The professional choir at the parish I served as a curate would perform Handel’s Messiah every Advent season in preparation for Christmas. I remember my first Advent the Rector told me about the performance with excitement and anticipation, and all I could remember thinking was, “Oh goodness! Do I have to go??” Do not get me wrong, I love Handel’s Hallelujah Chorus as much as anyone, but that piece is only about three-four minutes long and is only half-way into the three hours of singing that Handel’s Messiah takes.
Music is a funny thing in Advent. Most people I know do not really love Advent music. Unlike familiar, comforting, endearing Christmas carols, Advent hymns are “discordant, unsung, and unpopular in many congregations.”[i] I have known choir members whose skin crawls from Advent music, and I imagine many of you are here today because the idea of a whole service dedicated to Advent Lessons and Carols which we will hear at 10:00 am sounds like torture.
The problem might be that Advent music is not as catchy as Christmas music. But I think there is a deeper truth to our distaste of Advent music – the music of Advent points to the themes of Advent: of apocalyptic demands to be alert, doing acts of righteousness to be right with God; of judgment so stringent to be compared to a refiner’s fire and fullers’ soap; of needing to bear fruit worthy of repentance so as not to be chopped down and thrown into the fire; and of bringing down the powerful from their thrones and lifting up the lowly. None of that is quite as catchy as a holly, jolly Christmas.
Perhaps the issue is that Advent music tries to do the same thing scripture does. In 1741, Handel wrote to a friend of his masterpiece Messiah, “‘I should be sorry if I only entertained them. I wished to make them better.’ The composer challenges [us] to go beyond feeling good to doing good.”[ii] The same was true for Malachi. Malachi brings good news of a messenger coming to prepare the way of the Lord and that we will be purified enough that our offerings will be pleasing to the Lord as they once were before. But Malachi also reveals the fearful questions of the people. “But who can endure the day of his coming, and who can stand when he appears?” These are just two of the twenty-two questions in the fifty-five verses of Malachi.[iii] But they are questions we all ask if we are paying attention during Advent.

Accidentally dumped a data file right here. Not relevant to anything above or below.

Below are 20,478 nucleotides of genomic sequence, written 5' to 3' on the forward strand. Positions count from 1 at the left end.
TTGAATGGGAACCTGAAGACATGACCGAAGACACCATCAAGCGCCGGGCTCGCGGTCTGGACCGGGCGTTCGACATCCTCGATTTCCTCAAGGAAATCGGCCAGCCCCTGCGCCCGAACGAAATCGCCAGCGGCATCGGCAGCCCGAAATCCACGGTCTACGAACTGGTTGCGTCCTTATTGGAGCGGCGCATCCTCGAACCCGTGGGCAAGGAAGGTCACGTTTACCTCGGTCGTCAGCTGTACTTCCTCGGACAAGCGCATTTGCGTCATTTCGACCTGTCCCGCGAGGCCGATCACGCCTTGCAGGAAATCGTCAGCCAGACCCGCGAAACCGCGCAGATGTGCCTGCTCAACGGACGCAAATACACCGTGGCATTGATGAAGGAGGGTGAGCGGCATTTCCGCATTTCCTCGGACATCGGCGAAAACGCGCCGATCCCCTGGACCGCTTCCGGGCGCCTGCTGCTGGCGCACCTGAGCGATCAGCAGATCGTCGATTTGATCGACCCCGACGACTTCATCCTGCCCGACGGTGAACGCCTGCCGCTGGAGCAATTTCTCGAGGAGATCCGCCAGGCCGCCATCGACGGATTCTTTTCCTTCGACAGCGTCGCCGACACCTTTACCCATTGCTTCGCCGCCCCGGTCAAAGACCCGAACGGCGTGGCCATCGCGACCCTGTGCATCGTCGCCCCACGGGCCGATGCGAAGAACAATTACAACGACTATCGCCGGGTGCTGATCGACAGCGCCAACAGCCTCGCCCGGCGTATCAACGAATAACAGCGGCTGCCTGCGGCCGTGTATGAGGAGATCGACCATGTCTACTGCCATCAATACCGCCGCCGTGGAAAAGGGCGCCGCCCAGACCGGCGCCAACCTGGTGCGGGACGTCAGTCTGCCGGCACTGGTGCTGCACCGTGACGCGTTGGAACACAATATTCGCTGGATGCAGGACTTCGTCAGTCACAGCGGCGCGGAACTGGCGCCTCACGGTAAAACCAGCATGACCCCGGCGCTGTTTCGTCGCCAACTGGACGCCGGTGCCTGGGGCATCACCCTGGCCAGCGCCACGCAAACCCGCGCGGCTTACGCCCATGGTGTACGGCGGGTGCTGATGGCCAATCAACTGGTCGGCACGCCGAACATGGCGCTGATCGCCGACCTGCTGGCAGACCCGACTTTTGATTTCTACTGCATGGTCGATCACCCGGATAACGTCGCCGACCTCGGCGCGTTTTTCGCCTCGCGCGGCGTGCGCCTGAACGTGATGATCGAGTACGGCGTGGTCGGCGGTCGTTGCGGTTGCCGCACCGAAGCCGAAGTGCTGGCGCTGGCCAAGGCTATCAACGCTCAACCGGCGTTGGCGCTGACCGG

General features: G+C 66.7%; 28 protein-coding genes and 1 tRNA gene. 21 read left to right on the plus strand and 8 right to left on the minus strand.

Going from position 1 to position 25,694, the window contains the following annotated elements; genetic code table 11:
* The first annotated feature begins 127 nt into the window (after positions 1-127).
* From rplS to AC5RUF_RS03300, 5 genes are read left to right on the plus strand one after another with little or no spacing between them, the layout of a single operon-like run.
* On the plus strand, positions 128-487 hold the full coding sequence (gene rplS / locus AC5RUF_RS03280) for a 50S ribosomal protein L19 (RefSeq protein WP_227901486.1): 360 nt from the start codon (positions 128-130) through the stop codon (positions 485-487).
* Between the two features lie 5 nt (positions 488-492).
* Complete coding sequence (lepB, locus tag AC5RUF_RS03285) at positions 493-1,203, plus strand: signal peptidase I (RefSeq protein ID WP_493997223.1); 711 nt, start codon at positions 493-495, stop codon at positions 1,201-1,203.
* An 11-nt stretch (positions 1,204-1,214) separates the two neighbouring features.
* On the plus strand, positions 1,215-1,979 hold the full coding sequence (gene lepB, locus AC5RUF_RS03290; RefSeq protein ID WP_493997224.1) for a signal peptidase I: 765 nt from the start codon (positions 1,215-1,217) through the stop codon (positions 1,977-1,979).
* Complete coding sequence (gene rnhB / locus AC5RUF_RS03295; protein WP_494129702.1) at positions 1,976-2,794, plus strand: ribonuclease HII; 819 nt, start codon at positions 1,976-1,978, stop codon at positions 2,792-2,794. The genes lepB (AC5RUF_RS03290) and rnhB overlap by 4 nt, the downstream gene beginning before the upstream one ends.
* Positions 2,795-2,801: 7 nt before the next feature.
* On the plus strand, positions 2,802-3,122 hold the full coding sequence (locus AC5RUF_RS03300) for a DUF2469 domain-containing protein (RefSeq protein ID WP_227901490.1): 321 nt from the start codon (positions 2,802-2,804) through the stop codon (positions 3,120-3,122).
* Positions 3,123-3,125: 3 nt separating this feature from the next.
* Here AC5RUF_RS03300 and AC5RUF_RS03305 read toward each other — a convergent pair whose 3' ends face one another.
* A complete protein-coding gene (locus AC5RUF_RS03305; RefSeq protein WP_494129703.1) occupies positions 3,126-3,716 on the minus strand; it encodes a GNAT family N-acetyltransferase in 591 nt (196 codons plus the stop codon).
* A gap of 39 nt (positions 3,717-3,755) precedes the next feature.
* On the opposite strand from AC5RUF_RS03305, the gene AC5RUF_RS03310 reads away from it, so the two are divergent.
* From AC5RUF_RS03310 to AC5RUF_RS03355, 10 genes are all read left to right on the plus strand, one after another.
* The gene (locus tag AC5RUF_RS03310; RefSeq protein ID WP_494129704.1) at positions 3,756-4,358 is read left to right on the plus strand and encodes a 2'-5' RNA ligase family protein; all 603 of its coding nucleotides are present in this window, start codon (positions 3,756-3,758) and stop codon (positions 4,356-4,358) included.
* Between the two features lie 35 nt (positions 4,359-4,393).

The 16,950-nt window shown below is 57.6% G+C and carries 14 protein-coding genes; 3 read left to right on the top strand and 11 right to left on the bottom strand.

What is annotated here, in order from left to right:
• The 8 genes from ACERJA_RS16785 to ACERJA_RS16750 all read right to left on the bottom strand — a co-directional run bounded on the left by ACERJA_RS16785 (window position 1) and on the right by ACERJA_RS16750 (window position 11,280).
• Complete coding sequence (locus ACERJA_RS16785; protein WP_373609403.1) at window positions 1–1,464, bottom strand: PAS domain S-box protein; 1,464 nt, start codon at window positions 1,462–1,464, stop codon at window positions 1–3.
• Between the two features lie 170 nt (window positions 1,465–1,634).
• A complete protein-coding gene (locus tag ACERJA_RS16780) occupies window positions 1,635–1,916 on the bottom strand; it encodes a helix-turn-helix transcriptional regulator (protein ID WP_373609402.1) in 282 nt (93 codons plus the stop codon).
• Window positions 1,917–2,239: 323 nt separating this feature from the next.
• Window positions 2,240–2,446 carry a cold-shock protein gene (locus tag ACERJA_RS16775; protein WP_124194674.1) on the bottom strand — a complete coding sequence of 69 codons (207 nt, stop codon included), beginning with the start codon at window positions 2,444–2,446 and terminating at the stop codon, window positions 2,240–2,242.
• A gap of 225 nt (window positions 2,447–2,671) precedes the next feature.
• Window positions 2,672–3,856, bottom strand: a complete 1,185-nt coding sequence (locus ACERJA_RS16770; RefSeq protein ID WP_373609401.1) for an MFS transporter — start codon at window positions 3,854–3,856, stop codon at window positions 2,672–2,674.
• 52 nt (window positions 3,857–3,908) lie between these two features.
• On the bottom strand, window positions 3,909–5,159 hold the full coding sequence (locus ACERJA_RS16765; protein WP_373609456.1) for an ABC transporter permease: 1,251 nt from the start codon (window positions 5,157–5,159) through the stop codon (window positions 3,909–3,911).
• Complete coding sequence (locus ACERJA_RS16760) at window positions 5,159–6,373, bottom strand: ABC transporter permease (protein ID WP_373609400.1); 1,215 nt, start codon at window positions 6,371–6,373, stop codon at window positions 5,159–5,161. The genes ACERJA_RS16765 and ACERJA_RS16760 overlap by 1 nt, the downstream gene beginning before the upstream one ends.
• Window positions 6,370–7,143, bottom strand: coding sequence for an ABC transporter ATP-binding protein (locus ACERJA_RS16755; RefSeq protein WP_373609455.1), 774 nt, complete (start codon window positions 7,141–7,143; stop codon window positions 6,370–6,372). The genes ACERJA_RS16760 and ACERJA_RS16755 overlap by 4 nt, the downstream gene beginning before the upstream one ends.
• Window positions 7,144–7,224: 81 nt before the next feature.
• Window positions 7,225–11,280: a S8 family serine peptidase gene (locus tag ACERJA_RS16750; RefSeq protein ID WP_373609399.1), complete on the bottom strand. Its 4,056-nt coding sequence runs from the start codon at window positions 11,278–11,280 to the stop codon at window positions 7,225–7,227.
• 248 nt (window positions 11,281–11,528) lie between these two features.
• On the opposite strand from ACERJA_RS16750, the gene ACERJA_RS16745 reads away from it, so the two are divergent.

I remember when I was pregnant with my first child, women poured pregnancy stories over me. There was a camaraderie the stories built, the state of our friendship altered because we were now going to share something we had not before. But what I always noticed about those stories is whenever I expressed my nervousness about labor, their eyes darted away, and they made wistful promises about how anything resembling pain would be forgotten. The more their warm countenances shifted to wary, twitchiness, the more I suspected labor would be a painful reality.
The same is true for the infant we will welcome once again on December 24th. As much as “Hark the Herald Angels Sing,” as much as we sing of “Silent Nights,” and as much as we dream of “Joy to the World,” that celebration comes with a price – the price of preparation, of messengers making the way for joy, of fire burning away all that corrupts us. Advent is not about entertaining us, but, much like Handel hoped, is to make us just and better, so that we might be right with God when that infant is placed in the arms of the Church. Advent is for Malachis, for Zechariahs, the father of that coming messenger, and for you and for me. And although we may feel like we have been refined enough to last a lifetime in this last year and a half, the refining God is doing now in each of us means, as one scholar assures, we will “be re-formed in God’s image, and [that re-forming] will be good. No matter how we feel about it now. No matter what we may be afraid of now. When we are refined and purified as God promises, it will be good.”[iv] As much as we may dread that awful music or loathe those heavy, foreboding stories of Advent, we do so together, knowing that we are being refined tougher, so that, together as a community, we will welcome the Christ Child with open, ready arms. Amen.
[i] Deborah A. Block, “Pastoral Perspective, Feasting on the Word, Year C, Vol. 1 (Louisville: Westminster John Knox Press, 2009), 30.
[ii] Block, 30.
[iii] Block, 26.
[iv] Seth Moland-Kovash, “Homiletical Perspective,” Feasting on the Word, Year C, Vol. 1 (Louisville: Westminster John Knox Press, 2009), 31.